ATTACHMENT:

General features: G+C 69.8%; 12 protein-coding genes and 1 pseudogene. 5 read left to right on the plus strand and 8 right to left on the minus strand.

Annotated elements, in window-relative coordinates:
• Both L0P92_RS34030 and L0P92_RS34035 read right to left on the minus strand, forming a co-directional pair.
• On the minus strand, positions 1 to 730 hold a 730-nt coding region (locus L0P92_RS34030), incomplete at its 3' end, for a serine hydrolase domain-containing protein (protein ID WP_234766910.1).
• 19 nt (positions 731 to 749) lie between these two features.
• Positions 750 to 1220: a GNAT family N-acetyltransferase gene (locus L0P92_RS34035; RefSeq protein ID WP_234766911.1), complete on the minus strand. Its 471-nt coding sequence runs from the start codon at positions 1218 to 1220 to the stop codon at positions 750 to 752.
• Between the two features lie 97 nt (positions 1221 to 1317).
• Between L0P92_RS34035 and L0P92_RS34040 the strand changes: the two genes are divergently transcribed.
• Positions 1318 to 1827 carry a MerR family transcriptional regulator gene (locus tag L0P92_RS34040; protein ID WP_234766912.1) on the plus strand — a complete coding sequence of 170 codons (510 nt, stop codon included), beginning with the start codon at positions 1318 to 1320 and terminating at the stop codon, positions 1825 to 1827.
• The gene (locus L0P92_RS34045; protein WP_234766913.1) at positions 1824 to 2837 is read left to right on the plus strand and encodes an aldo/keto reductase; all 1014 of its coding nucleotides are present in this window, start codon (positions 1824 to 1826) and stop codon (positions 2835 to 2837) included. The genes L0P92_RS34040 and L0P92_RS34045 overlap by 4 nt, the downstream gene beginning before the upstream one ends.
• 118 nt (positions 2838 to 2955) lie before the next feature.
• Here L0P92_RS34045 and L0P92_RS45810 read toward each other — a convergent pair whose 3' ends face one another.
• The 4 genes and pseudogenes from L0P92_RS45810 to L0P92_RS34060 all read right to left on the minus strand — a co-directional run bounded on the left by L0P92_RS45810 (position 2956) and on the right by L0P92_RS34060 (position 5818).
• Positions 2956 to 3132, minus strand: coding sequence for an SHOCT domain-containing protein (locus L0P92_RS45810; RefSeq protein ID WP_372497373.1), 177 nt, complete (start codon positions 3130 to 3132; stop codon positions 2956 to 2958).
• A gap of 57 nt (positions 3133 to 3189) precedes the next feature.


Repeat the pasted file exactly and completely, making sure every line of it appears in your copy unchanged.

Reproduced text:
General features: G+C 69.8%; 12 protein-coding genes and 1 pseudogene. 5 read left to right on the plus strand and 8 right to left on the minus strand.

Annotated elements, in window-relative coordinates:
• Both L0P92_RS34030 and L0P92_RS34035 read right to left on the minus strand, forming a co-directional pair.
• On the minus strand, positions 1 to 730 hold a 730-nt coding region (locus L0P92_RS34030), incomplete at its 3' end, for a serine hydrolase domain-containing protein (protein ID WP_234766910.1).
• 19 nt (positions 731 to 749) lie between these two features.
• Positions 750 to 1220: a GNAT family N-acetyltransferase gene (locus L0P92_RS34035; RefSeq protein ID WP_234766911.1), complete on the minus strand. Its 471-nt coding sequence runs from the start codon at positions 1218 to 1220 to the stop codon at positions 750 to 752.
• Between the two features lie 97 nt (positions 1221 to 1317).
• Between L0P92_RS34035 and L0P92_RS34040 the strand changes: the two genes are divergently transcribed.
• Positions 1318 to 1827 carry a MerR family transcriptional regulator gene (locus tag L0P92_RS34040; protein ID WP_234766912.1) on the plus strand — a complete coding sequence of 170 codons (510 nt, stop codon included), beginning with the start codon at positions 1318 to 1320 and terminating at the stop codon, positions 1825 to 1827.
• The gene (locus L0P92_RS34045; protein WP_234766913.1) at positions 1824 to 2837 is read left to right on the plus strand and encodes an aldo/keto reductase; all 1014 of its coding nucleotides are present in this window, start codon (positions 1824 to 1826) and stop codon (positions 2835 to 2837) included. The genes L0P92_RS34040 and L0P92_RS34045 overlap by 4 nt, the downstream gene beginning before the upstream one ends.
• 118 nt (positions 2838 to 2955) lie before the next feature.
• Here L0P92_RS34045 and L0P92_RS45810 read toward each other — a convergent pair whose 3' ends face one another.
• The 4 genes and pseudogenes from L0P92_RS45810 to L0P92_RS34060 all read right to left on the minus strand — a co-directional run bounded on the left by L0P92_RS45810 (position 2956) and on the right by L0P92_RS34060 (position 5818).
• Positions 2956 to 3132, minus strand: coding sequence for an SHOCT domain-containing protein (locus L0P92_RS45810; RefSeq protein ID WP_372497373.1), 177 nt, complete (start codon positions 3130 to 3132; stop codon positions 2956 to 2958).
• A gap of 57 nt (positions 3133 to 3189) precedes the next feature.